Unfortunately, the question of How are the children in our churches is a difficult and painful one to ask at present. The very instituition which preserved and passed along the Gospel of Jesus Christ and its unique standard for greatness has been guilty of living by human standards of greatness with horrific results. The sinsickness and evil that leads one to abuse a child are beyond the scope of this sermon. But the impulse to cover it up, to protect the reputation of men and the reputation of the institution, before the well being of countless children, this is the perverse desire to care more for one’s worldly greatness than life of a child of God. This is a whole hearted abandonment of the gospel and its standard for greatness. Although it has been systemic within the Catholic Church, we must not be so arrogant and naive to assume such atrocities are not committed throughout all denominations. Any clergy and any church which practices ministry in the name of Jesus Christ must be willing to constantly and honestly ask themselves, “How are the Children?”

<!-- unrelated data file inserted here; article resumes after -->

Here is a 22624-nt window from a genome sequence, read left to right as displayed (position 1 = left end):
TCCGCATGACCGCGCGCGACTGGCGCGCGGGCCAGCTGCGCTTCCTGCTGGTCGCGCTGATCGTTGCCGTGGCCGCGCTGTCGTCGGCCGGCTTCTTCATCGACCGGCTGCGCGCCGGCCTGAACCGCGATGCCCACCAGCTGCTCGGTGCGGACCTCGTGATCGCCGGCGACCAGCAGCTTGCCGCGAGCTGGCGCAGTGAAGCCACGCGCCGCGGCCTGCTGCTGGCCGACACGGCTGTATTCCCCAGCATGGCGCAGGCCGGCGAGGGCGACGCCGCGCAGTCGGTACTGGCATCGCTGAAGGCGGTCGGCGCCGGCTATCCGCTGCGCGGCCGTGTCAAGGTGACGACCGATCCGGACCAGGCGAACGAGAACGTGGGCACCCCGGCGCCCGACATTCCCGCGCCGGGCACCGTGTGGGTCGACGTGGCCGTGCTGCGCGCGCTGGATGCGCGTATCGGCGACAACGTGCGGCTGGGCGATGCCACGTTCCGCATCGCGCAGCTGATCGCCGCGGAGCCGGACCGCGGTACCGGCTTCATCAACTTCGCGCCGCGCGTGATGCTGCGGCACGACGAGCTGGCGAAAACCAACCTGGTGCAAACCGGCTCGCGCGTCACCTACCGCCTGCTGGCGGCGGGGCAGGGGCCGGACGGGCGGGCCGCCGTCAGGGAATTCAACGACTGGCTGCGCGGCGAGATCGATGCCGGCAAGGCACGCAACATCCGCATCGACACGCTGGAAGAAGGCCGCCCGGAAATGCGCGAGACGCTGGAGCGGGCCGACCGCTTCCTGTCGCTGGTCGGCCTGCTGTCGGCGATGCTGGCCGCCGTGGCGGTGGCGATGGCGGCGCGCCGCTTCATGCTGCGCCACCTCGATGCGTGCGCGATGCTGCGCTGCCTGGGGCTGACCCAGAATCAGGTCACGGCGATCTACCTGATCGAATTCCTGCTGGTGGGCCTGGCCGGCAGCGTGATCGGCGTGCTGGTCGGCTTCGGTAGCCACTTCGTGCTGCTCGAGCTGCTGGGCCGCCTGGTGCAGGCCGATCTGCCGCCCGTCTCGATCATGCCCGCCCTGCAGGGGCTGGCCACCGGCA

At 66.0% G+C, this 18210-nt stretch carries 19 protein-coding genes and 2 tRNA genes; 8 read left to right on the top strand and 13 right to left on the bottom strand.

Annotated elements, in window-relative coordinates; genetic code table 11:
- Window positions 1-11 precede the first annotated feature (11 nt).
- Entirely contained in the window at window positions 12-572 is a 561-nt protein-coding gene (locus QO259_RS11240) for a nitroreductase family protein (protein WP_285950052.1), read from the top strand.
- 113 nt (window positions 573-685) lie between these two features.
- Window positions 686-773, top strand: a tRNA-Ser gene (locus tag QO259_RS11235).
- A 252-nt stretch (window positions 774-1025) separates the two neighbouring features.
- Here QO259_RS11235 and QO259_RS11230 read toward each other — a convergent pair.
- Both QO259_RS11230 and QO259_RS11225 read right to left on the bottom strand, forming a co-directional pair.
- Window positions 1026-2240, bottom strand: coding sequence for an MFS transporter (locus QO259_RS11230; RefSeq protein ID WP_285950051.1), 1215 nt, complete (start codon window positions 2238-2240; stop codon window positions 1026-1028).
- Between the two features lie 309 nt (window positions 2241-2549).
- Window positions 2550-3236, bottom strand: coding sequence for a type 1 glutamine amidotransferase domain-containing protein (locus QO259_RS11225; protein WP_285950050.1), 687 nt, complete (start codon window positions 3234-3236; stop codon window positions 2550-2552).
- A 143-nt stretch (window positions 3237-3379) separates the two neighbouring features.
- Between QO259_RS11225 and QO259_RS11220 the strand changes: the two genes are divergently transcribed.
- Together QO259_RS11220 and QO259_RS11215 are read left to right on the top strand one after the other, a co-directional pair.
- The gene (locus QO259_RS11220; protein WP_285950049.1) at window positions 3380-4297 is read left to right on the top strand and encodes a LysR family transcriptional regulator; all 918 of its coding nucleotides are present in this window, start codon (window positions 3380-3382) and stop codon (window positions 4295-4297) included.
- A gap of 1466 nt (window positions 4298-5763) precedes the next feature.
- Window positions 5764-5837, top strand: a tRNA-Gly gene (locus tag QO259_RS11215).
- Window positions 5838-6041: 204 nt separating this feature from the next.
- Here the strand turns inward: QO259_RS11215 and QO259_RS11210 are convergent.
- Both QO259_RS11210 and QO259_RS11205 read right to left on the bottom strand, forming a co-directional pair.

We have chosen to make ministry to children the focus of our work here at St. Paul’s UCC. Its an honorable commitment and one that, should would adhere to it, can keep us focused on doing the will of God. Let us always remember that our care for children is not merely a feature, or a strategy for church growth, but is rather the purpose for our being in the world, and the standard of greatness which our loving God has given us. Let us seek to welcome all children in the name of Christ and let us live our lives together as though there were nothing in the world more important than so doing. Amen.